Posts Tagged ‘ RIAA

A Response To Senator Schumer

So this article by Cringely is a good read and finally prompted me to finish this article that I’ve been meaning to write after receiving a response from Senator Schumer about the PROTECT IP Act (more on this later).

A lot of people see and recognize the problem [of having no new frontier] but few have a solution. Personally, I think the US is partially fucked because the frontier that we could have gone into (or rather, should be currently exploring), the internet, has been blocked off by nonsense patent laws (why do you think this We The People petition is so popular – Direct Patent Office to Stop Issuing Software Patents), insane copyright/trademark issues, and overall government corruption that caters to lobbyists pushing for stronger “IP” laws in both the US and other countries. And no, that is not hyperbole. I really do mean the US government is corrupt in the sense that they cater to lobbyists. Of course people always suspected the power of lobbyists but it wasn’t until Wikileaks came about that these sources of corruption have become so public and have been revealed in a timely (meaning the issues are still relevant) manner.

Specifically for the topic at hand (IP laws), Wikileaks has shown that the US gov’t has strong armed some countries into implementing stronger DMCA laws and other IP related changes (e.g., Wikileaks Cables Show Massive U.S. Effort to Establish Canadian DMCA). Case in point: ACTA (signed by the US very recently) and PROTECT IP – both of which are horrible for entrepreneurs and small businesses. Hence why most promising startups are moving away from the US and the trend is happening faster than I predicted because of these idiotic laws/lawsuits. But do our representatives listen to us? Do they see the downward trend in the industry and realize why it is happening (the developers, myself being one, state it quite clearly)? I’d venture to say no because this is the scripted response I got from Senator Schumer when he replied to my email several months after Protect IP went to vote (sent in at the same time I wrote my article on PROTECT IP):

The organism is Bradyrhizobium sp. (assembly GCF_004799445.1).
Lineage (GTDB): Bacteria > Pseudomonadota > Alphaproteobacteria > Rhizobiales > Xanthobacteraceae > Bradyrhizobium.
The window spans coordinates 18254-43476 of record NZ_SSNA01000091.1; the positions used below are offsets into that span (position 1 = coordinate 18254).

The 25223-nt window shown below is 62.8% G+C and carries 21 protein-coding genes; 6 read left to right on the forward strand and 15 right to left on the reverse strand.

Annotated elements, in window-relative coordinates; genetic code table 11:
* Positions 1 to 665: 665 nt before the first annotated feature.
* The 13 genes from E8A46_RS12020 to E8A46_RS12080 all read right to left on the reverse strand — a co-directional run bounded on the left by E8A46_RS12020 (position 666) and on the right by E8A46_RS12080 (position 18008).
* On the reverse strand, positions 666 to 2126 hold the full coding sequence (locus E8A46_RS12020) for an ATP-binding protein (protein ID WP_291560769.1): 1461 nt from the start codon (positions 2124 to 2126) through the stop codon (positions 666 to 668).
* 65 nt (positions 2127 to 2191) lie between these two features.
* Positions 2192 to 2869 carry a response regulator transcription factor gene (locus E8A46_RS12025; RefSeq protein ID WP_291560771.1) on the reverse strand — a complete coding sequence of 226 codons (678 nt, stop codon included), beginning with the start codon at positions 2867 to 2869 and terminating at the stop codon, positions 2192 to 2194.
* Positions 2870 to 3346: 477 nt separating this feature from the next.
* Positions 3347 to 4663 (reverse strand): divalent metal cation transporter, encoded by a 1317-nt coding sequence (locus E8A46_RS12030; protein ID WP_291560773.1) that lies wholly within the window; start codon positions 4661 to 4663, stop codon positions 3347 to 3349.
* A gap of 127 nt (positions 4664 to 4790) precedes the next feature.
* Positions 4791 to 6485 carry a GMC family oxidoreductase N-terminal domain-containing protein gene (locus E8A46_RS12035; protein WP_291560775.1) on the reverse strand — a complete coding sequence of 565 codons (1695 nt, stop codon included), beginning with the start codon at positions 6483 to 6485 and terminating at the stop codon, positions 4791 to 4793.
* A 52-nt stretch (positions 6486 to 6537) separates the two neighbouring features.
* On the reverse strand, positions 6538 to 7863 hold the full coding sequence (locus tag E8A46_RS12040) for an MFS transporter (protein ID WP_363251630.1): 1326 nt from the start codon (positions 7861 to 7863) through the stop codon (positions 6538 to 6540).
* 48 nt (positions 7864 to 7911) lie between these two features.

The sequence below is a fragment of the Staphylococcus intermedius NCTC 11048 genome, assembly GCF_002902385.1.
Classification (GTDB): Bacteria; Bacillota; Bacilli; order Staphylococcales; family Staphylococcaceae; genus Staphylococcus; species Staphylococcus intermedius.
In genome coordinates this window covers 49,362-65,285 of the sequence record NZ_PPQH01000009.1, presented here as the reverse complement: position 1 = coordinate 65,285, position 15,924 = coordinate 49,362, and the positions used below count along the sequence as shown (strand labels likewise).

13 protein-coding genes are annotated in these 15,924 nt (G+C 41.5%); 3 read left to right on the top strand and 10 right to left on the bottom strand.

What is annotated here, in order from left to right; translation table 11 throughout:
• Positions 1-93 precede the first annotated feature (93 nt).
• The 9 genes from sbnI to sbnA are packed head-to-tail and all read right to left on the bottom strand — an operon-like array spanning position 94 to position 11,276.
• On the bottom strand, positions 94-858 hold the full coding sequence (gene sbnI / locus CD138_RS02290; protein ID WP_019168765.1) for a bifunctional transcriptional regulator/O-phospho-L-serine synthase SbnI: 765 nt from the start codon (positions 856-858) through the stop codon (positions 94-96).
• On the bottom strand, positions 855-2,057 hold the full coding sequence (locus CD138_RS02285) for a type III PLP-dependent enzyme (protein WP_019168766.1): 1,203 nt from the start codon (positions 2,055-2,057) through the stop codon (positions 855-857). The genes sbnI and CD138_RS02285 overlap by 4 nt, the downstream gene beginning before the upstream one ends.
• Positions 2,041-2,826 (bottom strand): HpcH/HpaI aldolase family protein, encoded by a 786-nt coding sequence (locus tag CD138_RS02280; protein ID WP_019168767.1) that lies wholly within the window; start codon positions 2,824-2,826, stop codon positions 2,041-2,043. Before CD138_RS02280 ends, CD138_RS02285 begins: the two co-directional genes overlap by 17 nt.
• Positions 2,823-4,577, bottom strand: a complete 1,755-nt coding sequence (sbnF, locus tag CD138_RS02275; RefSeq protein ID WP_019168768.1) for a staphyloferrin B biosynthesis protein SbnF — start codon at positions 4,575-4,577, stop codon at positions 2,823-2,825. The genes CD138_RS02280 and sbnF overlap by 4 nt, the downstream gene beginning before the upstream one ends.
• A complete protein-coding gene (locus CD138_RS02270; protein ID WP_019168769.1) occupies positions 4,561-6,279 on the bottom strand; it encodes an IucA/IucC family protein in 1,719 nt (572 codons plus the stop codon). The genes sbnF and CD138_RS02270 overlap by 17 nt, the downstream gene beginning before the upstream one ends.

Dear —–:

Thank you for your contacting me in opposition to S.968, the PROTECT IP Act. Like you, I believe that consumers should have access to a vibrant and innovative online community to discuss their ideas and opinions. At the same time, we must not let the internet become a haven for intellectual property thieves.

The threat to intellectual property owners over the internet is clear. Every year, the US Chamber of Commerce estimates that copyright theft costs our nation about $58 billion in lost output, 373,375 in lost jobs, and $16 billion in lost employee earnings. These numbers present an unacceptable burden to US businesses. In addition, companies may be less likely to innovate because their products may be stolen by intellectual property pirates, creating a drag on the US economy.

The PROTECT IP Act addresses the problem of intellectual property theft online, but it also contains important due process protections to ensure that legal activity over the internet is not disrupted. As you may know, the PROTECT IP Act would allow the Department of Justice to file a claim against a website that 1) has no significant purpose other than engaging in or facilitating copyright infringement, circumventing technology controlling access to copyrighted works, or selling or promoting counterfeit goods or services; or (2) is designed, operated, or marketed and used to engage in such activities. A judge would have to find that a website is intentionally violating intellectual property rights of an American entity before he could issue an order against that site. I believe PROTECT IP Act would provide law enforcement and intellectual property holders additional tools to protect American intellectual property from websites while still ensuring the constitutionally protected rights of free speech and due process. The PROTECT IP Act currently is awaiting action on the floor of the Senate, and I will continue to monitor this bill as it moves through the Senate.

Thank you for contacting me on this important issue. Please do not hesitate to contact me in the future if I can ever be of assistance to you on this, or any other matter.

Sincerely,

Charles E. Schumer
United States Senator

Please do not respond to this email. To send another message please visit my website at http://schumer.senate.gov/SchumerWebsite/contact/webform.cfm . Thank you.

Ouch! Talk about being paid off to spew shit that he doesn’t know anything about. The original mail I wrote to him was similar to my old post on PROTECT IP except without the profanity and stripped down to the most important factual points. His response doesn’t address a single argument I put forth and relies on “statistics” that were created by lobbyists strictly to push their own agenda. If you read the actual source of those numbers (here you go for your reading pleasure), you will see that they are based on very poor premises such as (and I’m only posting a few):